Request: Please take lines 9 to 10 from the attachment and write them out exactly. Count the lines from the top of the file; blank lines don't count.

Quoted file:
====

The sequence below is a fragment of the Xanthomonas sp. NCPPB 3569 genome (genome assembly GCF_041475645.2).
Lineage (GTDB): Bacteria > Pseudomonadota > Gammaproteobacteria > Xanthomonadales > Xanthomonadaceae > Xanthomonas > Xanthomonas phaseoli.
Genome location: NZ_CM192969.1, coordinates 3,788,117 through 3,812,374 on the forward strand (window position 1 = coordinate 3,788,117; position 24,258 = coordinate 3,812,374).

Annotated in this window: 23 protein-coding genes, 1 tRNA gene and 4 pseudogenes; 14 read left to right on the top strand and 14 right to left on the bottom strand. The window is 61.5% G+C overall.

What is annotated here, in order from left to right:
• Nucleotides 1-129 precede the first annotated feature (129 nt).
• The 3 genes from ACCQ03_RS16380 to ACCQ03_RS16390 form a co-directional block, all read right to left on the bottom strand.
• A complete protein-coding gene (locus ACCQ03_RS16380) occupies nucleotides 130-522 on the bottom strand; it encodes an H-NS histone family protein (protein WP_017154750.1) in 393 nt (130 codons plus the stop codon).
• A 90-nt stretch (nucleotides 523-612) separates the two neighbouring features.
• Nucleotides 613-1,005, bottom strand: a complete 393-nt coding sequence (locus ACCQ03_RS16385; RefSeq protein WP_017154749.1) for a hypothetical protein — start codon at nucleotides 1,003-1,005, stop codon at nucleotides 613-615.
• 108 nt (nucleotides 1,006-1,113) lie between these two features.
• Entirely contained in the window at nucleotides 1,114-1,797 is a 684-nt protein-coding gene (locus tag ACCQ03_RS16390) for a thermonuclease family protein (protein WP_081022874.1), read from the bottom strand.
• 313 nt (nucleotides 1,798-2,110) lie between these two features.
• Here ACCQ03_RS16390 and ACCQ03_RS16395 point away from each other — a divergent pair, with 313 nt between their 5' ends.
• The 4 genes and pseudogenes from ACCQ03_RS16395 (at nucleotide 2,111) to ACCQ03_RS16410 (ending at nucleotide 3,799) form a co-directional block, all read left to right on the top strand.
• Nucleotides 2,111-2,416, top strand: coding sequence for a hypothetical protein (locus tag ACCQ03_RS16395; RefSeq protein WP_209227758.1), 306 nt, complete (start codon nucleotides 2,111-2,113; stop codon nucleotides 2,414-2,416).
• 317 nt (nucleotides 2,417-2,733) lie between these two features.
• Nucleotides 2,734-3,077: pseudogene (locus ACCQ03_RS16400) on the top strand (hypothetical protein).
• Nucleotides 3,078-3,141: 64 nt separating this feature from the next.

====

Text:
• A 90-nt stretch (nucleotides 523-612) separates the two neighbouring features.
• Nucleotides 613-1,005, bottom strand: a complete 393-nt coding sequence (locus ACCQ03_RS16385; RefSeq protein WP_017154749.1) for a hypothetical protein — start codon at nucleotides 1,003-1,005, stop codon at nucleotides 613-615.